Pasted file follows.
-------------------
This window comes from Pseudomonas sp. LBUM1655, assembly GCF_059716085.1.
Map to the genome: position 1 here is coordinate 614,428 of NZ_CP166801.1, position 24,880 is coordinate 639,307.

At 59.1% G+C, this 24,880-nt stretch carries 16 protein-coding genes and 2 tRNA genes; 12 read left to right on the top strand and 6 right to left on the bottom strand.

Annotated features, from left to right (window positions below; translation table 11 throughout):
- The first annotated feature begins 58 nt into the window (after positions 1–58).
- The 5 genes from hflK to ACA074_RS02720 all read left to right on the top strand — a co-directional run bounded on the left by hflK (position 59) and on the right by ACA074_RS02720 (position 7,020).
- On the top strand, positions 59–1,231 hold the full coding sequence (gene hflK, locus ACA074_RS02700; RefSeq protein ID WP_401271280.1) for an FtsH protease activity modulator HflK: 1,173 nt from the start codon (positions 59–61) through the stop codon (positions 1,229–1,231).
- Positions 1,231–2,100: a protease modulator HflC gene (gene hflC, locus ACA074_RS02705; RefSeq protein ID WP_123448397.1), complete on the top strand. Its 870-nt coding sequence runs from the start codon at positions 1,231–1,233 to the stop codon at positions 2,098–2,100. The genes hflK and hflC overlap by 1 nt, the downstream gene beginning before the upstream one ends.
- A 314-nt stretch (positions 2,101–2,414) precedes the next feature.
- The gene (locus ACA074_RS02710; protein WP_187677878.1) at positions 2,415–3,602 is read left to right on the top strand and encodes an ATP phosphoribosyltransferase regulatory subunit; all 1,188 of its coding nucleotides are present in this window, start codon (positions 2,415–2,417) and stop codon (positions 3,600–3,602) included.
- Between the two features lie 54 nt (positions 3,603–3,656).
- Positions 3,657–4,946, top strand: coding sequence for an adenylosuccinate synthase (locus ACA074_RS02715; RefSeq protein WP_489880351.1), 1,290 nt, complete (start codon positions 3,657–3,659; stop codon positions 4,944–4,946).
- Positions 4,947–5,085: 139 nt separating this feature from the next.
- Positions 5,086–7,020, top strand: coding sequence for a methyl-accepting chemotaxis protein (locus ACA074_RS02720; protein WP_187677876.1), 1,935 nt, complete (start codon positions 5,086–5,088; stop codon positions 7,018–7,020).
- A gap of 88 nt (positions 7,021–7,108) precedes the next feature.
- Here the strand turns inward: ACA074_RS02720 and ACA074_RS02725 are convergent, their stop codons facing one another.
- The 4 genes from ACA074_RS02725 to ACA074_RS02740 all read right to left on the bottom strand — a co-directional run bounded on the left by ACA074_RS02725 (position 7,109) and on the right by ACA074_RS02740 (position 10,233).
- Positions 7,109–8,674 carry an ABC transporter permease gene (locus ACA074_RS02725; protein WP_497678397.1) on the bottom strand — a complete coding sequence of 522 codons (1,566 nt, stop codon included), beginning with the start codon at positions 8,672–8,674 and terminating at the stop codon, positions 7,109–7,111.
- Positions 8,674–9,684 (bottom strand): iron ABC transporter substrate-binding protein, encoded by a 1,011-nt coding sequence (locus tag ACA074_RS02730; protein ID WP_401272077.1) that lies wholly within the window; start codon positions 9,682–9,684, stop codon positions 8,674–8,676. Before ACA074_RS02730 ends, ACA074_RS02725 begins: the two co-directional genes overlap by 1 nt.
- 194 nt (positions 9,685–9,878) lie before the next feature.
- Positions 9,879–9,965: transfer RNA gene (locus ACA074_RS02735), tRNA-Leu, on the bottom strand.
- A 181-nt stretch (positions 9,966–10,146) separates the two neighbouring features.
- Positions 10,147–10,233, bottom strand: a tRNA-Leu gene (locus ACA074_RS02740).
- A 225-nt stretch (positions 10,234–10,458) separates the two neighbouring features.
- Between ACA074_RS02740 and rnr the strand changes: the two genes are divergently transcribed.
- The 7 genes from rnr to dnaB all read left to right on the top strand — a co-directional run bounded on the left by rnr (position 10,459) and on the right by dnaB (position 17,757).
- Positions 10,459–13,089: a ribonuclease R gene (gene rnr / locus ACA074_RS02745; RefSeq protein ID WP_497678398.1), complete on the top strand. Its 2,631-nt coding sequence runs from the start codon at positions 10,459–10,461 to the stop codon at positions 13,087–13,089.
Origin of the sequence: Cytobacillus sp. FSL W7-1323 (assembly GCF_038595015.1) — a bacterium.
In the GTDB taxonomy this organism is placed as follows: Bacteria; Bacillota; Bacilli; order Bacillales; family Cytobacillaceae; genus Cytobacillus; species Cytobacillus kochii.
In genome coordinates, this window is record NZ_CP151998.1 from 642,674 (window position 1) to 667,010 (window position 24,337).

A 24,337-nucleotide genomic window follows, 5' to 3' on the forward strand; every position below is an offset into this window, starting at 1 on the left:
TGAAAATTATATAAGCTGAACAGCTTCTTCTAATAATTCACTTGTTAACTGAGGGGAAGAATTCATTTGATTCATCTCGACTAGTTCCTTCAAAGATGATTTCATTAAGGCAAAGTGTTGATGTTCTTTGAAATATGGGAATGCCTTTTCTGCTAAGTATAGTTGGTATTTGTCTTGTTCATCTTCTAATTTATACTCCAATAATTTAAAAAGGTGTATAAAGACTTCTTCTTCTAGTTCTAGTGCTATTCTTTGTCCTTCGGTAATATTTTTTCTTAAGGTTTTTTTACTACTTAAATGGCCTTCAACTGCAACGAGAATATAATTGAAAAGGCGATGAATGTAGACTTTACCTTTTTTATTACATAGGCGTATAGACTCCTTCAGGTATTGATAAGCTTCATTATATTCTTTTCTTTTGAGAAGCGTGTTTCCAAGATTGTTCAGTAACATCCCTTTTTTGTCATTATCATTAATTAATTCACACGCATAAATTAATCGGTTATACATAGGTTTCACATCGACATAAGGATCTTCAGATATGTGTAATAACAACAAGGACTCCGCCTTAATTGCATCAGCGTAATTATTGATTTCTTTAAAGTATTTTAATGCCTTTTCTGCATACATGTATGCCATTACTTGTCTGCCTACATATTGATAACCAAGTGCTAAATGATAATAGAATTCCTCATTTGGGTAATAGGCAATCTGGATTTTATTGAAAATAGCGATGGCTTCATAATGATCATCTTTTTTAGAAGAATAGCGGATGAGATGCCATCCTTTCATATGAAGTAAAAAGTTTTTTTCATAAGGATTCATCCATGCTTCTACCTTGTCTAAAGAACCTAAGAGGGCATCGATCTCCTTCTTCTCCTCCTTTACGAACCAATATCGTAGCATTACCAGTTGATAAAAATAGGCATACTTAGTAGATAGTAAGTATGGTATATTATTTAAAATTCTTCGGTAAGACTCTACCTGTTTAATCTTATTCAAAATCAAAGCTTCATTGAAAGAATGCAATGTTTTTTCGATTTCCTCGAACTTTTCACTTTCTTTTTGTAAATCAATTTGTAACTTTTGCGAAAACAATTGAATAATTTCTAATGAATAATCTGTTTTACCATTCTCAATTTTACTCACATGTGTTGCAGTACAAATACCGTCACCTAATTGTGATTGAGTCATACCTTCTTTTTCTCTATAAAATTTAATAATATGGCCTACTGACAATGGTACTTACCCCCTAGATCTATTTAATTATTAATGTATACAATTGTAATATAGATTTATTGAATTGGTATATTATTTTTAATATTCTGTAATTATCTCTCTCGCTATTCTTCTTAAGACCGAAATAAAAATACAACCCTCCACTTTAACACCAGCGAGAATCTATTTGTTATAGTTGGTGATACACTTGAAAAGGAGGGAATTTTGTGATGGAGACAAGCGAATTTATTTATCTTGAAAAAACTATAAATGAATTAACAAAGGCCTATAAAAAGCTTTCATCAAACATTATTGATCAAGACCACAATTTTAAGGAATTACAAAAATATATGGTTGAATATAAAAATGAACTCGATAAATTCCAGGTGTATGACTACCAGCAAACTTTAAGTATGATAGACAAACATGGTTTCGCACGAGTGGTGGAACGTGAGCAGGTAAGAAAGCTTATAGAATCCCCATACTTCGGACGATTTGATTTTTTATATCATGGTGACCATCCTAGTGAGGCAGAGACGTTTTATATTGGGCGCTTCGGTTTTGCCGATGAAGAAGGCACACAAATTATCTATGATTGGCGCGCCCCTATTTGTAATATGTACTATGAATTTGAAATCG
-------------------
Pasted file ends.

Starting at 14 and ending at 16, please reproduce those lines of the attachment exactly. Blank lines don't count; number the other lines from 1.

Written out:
- Positions 5,086–7,020, top strand: coding sequence for a methyl-accepting chemotaxis protein (locus ACA074_RS02720; protein WP_187677876.1), 1,935 nt, complete (start codon positions 5,086–5,088; stop codon positions 7,018–7,020).
- A gap of 88 nt (positions 7,021–7,108) precedes the next feature.
- Here the strand turns inward: ACA074_RS02720 and ACA074_RS02725 are convergent, their stop codons facing one another.